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How to escape the debt trap


Patricia Babalis

By Patricia Babalis

3 min read

If you are one of many Australians struggling with debt there is no better time than now to take action with simple strategies to help clean the slate.

If your personal debt levels are creeping up, you’re not alone – many Australians continue to battle mounting debt.

Latest research shows that at present Australians owe around $32.3 billion on our credit cards combined. On average, each card holder has a personal debt of over $4,000. On top of this, national personal finance commitments are currently at $7.18 billion as at the end of 2015.

Help is at hand

If you are battling ballooning debts, it is important to realise that help is available. A sensible first step is to speak to your creditors before skipping a bill or mortgage repayment altogether. You may be able to negotiate a manageable repayment plan – one that fits your budget. Avoid taking on fresh debt to pay off what you already owe as this could be the start of an escalating debt spiral.

Make sure you are getting help from the right places by avoiding payday lenders offering a quick fix. Instead, contact a free financial counsellor, such as the one provided by ASIC, or contact a specific debt advice hotline in your state.

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Consider bundling multiple debts into one

Consolidating multiple high interest debts into a low rate personal loan could make your debt more manageable while providing fixed repayments that are easier to budget for. Be aware this strategy will only work if you resist the urge to take on fresh debt, including reloading your credit card with new purchases.

Refinancing a credit card debt into a personal loan may be a more affordable option too. The average advertised credit card interest rate is around 17 per cent, while RateCity data shows unsecured personal loan interest rates below 10 percent.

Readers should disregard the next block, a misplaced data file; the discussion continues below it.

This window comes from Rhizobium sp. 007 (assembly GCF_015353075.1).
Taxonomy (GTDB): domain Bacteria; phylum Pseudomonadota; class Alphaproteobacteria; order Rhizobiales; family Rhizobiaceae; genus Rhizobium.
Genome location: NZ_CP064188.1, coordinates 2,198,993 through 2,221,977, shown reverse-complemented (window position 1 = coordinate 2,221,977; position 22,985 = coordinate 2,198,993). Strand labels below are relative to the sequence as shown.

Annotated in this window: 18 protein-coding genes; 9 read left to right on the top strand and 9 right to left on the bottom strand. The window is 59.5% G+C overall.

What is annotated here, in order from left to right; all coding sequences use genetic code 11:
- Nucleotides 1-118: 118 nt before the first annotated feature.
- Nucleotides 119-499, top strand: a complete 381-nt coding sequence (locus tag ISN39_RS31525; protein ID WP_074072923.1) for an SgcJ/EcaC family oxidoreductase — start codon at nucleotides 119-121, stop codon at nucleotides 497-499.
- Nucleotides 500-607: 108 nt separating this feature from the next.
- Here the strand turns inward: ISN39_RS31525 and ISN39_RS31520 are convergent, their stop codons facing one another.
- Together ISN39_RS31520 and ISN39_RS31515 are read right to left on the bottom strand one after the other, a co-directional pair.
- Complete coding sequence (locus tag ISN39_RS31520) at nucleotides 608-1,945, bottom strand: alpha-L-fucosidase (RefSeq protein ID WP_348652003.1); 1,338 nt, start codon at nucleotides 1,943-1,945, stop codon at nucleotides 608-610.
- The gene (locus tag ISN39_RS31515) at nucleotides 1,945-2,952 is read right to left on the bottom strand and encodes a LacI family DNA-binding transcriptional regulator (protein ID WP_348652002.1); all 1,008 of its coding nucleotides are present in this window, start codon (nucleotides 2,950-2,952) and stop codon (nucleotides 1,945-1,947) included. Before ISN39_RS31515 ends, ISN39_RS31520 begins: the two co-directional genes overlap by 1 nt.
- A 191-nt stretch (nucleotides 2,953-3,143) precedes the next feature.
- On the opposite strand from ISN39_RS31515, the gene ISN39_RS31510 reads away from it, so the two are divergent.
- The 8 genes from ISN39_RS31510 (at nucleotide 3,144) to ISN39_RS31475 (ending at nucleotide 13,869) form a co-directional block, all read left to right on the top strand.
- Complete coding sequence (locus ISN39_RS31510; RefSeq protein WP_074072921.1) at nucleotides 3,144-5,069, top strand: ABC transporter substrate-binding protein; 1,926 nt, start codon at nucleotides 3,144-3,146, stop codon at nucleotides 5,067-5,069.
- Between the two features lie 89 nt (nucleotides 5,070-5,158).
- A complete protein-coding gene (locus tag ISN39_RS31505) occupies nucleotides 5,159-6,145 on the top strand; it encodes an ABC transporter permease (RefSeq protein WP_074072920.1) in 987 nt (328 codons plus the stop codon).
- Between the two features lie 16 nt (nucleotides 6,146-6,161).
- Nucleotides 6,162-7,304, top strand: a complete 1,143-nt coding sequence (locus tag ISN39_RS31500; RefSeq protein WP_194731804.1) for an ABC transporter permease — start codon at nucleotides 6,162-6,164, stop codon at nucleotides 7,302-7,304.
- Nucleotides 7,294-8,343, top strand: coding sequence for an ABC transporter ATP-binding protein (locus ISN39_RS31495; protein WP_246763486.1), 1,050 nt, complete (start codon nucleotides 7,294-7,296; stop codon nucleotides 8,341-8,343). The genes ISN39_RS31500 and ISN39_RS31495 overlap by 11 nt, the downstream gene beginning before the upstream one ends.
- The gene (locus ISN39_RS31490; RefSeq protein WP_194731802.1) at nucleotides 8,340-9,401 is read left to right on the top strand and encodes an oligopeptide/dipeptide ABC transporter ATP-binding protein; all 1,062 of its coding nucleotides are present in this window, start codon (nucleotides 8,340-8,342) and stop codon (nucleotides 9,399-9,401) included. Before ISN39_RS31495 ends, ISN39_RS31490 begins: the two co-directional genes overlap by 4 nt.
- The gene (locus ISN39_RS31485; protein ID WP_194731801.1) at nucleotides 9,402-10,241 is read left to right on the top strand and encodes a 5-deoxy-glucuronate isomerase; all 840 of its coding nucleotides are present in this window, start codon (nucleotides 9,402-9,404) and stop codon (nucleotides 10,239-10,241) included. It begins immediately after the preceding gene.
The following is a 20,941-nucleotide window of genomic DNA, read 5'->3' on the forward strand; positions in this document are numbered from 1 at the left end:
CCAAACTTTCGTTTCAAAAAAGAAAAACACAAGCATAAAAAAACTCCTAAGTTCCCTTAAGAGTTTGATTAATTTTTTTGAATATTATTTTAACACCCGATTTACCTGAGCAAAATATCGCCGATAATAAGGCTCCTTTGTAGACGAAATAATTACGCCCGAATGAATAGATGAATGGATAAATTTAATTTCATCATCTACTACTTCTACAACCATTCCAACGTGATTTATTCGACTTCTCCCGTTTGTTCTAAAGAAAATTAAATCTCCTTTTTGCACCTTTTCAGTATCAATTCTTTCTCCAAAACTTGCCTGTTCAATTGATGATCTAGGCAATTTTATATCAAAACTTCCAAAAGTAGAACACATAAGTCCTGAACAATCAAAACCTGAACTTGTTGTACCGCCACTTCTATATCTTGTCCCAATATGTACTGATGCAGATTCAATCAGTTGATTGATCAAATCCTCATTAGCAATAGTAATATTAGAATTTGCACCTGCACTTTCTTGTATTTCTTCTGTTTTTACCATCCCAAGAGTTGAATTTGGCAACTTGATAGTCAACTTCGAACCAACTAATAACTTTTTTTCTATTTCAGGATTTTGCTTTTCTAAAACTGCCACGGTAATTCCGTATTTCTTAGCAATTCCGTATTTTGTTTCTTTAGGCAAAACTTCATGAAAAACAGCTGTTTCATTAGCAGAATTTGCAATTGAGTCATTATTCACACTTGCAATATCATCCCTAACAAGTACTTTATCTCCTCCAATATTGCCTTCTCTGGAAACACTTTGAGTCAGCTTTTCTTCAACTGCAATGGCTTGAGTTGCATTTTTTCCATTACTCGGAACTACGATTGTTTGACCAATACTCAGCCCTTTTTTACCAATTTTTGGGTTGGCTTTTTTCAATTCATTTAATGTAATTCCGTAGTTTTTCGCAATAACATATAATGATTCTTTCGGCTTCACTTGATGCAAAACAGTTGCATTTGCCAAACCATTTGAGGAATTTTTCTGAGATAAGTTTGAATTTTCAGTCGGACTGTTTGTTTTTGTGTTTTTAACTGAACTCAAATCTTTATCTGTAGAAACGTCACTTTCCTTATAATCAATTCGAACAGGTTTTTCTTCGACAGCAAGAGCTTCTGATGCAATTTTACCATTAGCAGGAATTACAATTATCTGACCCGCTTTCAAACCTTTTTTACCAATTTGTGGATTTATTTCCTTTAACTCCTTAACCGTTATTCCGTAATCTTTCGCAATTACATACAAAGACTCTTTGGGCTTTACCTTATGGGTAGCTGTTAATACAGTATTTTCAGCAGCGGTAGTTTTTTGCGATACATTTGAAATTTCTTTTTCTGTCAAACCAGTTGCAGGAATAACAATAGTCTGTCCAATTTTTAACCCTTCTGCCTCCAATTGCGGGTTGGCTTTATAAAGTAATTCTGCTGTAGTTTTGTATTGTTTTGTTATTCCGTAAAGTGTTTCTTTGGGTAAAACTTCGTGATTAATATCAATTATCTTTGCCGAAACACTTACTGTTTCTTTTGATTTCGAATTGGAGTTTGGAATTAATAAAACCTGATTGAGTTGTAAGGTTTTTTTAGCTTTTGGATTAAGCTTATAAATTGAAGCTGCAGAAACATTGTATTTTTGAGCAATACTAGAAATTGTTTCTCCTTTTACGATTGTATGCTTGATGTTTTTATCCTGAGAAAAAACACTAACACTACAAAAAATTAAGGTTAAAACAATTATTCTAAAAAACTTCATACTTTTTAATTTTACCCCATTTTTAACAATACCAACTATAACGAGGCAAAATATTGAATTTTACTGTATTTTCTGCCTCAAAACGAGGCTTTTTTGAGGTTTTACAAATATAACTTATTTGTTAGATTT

Take the knife to card costs

If your credit card debt is creeping up on you, it's worth looking at ways to get the balance back under control.

The golden rule here is to pay as much as possible off the card and stop using it for new purchases. Remember that by paying only the minimum repayment amount on your card debt can extend the length of your debt by decades and increase the amount of interest payed by thousands.

The majority of credit cards require only a 2 percent minimum monthly payment. Making repayments at this rate – and based on the average interest rate charged – it would take 29 years and 8 months to clear a $5,000 balance and cost a whopping $15,300 including interest. Increasing your repayments to just 3 percent of the outstanding balance can halve the time it takes to pay off the debt.

A low rate balance transfer deal may help you get ahead with your card though be sure to choose the offer that matches your budget and be sure to read the terms and conditions for the card before deciding whether it’s the best option for you. There is not much point opting for a card charging 0 percent for 6 months if you really need 12 months to make a serious dent in the balance.

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